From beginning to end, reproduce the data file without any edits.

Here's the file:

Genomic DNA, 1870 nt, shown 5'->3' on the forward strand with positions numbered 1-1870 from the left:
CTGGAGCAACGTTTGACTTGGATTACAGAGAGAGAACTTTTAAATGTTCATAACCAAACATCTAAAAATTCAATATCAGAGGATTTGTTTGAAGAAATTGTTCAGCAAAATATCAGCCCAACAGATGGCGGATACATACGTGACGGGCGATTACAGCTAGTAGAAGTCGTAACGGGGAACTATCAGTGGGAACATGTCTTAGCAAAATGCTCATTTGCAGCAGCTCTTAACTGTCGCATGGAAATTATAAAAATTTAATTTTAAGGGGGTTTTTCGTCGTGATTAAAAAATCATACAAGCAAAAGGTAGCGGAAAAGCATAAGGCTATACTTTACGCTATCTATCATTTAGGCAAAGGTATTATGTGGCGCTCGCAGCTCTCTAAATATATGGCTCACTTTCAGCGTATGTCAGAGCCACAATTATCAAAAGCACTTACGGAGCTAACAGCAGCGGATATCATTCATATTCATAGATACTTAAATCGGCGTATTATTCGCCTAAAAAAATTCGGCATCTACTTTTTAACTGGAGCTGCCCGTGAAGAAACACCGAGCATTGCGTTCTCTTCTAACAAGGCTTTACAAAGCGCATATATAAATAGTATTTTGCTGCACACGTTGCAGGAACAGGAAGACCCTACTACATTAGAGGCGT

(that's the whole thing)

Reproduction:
Genomic DNA, 1870 nt, shown 5'->3' on the forward strand with positions numbered 1-1870 from the left:
CTGGAGCAACGTTTGACTTGGATTACAGAGAGAGAACTTTTAAATGTTCATAACCAAACATCTAAAAATTCAATATCAGAGGATTTGTTTGAAGAAATTGTTCAGCAAAATATCAGCCCAACAGATGGCGGATACATACGTGACGGGCGATTACAGCTAGTAGAAGTCGTAACGGGGAACTATCAGTGGGAACATGTCTTAGCAAAATGCTCATTTGCAGCAGCTCTTAACTGTCGCATGGAAATTATAAAAATTTAATTTTAAGGGGGTTTTTCGTCGTGATTAAAAAATCATACAAGCAAAAGGTAGCGGAAAAGCATAAGGCTATACTTTACGCTATCTATCATTTAGGCAAAGGTATTATGTGGCGCTCGCAGCTCTCTAAATATATGGCTCACTTTCAGCGTATGTCAGAGCCACAATTATCAAAAGCACTTACGGAGCTAACAGCAGCGGATATCATTCATATTCATAGATACTTAAATCGGCGTATTATTCGCCTAAAAAAATTCGGCATCTACTTTTTAACTGGAGCTGCCCGTGAAGAAACACCGAGCATTGCGTTCTCTTCTAACAAGGCTTTACAAAGCGCATATATAAATAGTATTTTGCTGCACACGTTGCAGGAACAGGAAGACCCTACTACATTAGAGGCGT